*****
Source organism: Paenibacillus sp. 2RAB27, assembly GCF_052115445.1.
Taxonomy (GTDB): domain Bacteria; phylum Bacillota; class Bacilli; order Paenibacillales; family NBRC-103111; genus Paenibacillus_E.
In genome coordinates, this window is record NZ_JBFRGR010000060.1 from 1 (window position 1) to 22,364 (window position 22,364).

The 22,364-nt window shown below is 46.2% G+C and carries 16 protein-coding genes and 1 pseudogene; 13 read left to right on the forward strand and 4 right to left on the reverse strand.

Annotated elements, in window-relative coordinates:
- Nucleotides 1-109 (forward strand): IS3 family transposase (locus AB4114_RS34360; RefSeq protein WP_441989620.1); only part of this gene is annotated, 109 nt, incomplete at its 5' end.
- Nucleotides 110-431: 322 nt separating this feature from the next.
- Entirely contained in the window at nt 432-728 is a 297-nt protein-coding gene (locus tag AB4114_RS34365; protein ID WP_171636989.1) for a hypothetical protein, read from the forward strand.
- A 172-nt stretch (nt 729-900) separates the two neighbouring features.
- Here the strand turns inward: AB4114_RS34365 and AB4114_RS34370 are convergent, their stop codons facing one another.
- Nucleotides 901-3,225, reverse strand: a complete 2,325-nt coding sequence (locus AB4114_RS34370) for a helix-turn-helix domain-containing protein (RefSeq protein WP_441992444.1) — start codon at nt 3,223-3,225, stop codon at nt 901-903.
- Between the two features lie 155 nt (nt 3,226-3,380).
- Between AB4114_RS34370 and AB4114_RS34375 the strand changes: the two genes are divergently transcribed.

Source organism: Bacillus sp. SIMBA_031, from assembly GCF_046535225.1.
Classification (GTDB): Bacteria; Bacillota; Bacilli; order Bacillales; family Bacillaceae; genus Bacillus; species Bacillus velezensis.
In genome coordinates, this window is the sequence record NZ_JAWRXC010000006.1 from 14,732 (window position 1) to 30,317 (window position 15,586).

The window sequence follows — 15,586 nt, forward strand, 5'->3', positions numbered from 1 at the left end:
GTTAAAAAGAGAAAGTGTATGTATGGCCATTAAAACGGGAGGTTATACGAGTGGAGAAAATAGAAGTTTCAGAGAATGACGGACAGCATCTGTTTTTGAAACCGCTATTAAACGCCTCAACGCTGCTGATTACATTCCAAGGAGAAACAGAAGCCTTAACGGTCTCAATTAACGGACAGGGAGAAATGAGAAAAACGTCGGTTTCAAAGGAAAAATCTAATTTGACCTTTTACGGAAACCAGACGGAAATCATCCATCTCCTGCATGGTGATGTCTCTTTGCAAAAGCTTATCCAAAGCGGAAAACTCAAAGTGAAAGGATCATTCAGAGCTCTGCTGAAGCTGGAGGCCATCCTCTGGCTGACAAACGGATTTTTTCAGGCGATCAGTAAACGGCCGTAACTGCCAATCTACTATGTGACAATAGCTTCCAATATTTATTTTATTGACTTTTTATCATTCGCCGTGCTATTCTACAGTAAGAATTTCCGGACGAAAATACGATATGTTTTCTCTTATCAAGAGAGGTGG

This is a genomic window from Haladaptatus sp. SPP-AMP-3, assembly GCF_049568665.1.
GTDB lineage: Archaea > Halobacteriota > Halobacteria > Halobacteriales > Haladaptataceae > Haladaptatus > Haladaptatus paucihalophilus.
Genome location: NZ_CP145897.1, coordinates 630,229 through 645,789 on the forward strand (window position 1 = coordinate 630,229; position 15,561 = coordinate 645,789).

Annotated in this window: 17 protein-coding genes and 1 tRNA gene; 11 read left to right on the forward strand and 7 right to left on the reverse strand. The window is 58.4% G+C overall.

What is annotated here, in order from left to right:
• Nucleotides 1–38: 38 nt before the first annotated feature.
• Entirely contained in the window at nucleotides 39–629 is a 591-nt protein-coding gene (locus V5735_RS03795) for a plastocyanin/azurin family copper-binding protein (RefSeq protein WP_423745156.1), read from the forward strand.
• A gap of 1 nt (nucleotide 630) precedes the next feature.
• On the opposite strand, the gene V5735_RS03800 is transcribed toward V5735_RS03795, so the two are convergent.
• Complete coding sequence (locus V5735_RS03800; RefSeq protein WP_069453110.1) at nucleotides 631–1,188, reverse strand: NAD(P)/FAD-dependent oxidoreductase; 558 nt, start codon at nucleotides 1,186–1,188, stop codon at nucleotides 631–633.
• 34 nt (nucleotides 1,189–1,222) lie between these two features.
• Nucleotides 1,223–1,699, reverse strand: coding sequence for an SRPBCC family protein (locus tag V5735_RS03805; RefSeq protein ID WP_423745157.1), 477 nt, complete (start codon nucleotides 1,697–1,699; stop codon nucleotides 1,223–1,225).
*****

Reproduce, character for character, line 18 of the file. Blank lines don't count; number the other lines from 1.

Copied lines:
GTTAAAAAGAGAAAGTGTATGTATGGCCATTAAAACGGGAGGTTATACGAGTGGAGAAAATAGAAGTTTCAGAGAATGACGGACAGCATCTGTTTTTGAAACCGCTATTAAACGCCTCAACGCTGCTGATTACATTCCAAGGAGAAACAGAAGCCTTAACGGTCTCAATTAACGGACAGGGAGAAATGAGAAAAACGTCGGTTTCAAAGGAAAAATCTAATTTGACCTTTTACGGAAACCAGACGGAAATCATCCATCTCCTGCATGGTGATGTCTCTTTGCAAAAGCTTATCCAAAGCGGAAAACTCAAAGTGAAAGGATCATTCAGAGCTCTGCTGAAGCTGGAGGCCATCCTCTGGCTGACAAACGGATTTTTTCAGGCGATCAGTAAACGGCCGTAACTGCCAATCTACTATGTGACAATAGCTTCCAATATTTATTTTATTGACTTTTTATCATTCGCCGTGCTATTCTACAGTAAGAATTTCCGGACGAAAATACGATATGTTTTCTCTTATCAAGAGAGGTGG